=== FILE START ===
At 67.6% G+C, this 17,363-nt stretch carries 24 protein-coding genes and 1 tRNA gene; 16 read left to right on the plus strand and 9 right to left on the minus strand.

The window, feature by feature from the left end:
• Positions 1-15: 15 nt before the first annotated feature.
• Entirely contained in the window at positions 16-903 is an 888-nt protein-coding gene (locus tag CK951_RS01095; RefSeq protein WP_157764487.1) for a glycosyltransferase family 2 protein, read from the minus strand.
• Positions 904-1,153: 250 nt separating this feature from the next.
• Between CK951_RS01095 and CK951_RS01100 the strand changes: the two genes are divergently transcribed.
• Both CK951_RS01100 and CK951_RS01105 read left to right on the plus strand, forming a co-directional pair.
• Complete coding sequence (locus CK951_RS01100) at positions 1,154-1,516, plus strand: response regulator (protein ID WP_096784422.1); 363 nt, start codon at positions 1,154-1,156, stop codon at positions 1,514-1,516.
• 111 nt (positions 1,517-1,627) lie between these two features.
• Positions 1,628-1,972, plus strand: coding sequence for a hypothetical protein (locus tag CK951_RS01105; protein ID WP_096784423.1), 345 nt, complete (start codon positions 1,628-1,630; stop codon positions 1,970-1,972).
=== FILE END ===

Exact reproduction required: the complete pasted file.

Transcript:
At 67.6% G+C, this 17,363-nt stretch carries 24 protein-coding genes and 1 tRNA gene; 16 read left to right on the plus strand and 9 right to left on the minus strand.

The window, feature by feature from the left end:
• Positions 1-15: 15 nt before the first annotated feature.
• Entirely contained in the window at positions 16-903 is an 888-nt protein-coding gene (locus tag CK951_RS01095; RefSeq protein WP_157764487.1) for a glycosyltransferase family 2 protein, read from the minus strand.
• Positions 904-1,153: 250 nt separating this feature from the next.
• Between CK951_RS01095 and CK951_RS01100 the strand changes: the two genes are divergently transcribed.
• Both CK951_RS01100 and CK951_RS01105 read left to right on the plus strand, forming a co-directional pair.
• Complete coding sequence (locus CK951_RS01100) at positions 1,154-1,516, plus strand: response regulator (protein ID WP_096784422.1); 363 nt, start codon at positions 1,154-1,156, stop codon at positions 1,514-1,516.
• 111 nt (positions 1,517-1,627) lie between these two features.
• Positions 1,628-1,972, plus strand: coding sequence for a hypothetical protein (locus tag CK951_RS01105; protein ID WP_096784423.1), 345 nt, complete (start codon positions 1,628-1,630; stop codon positions 1,970-1,972).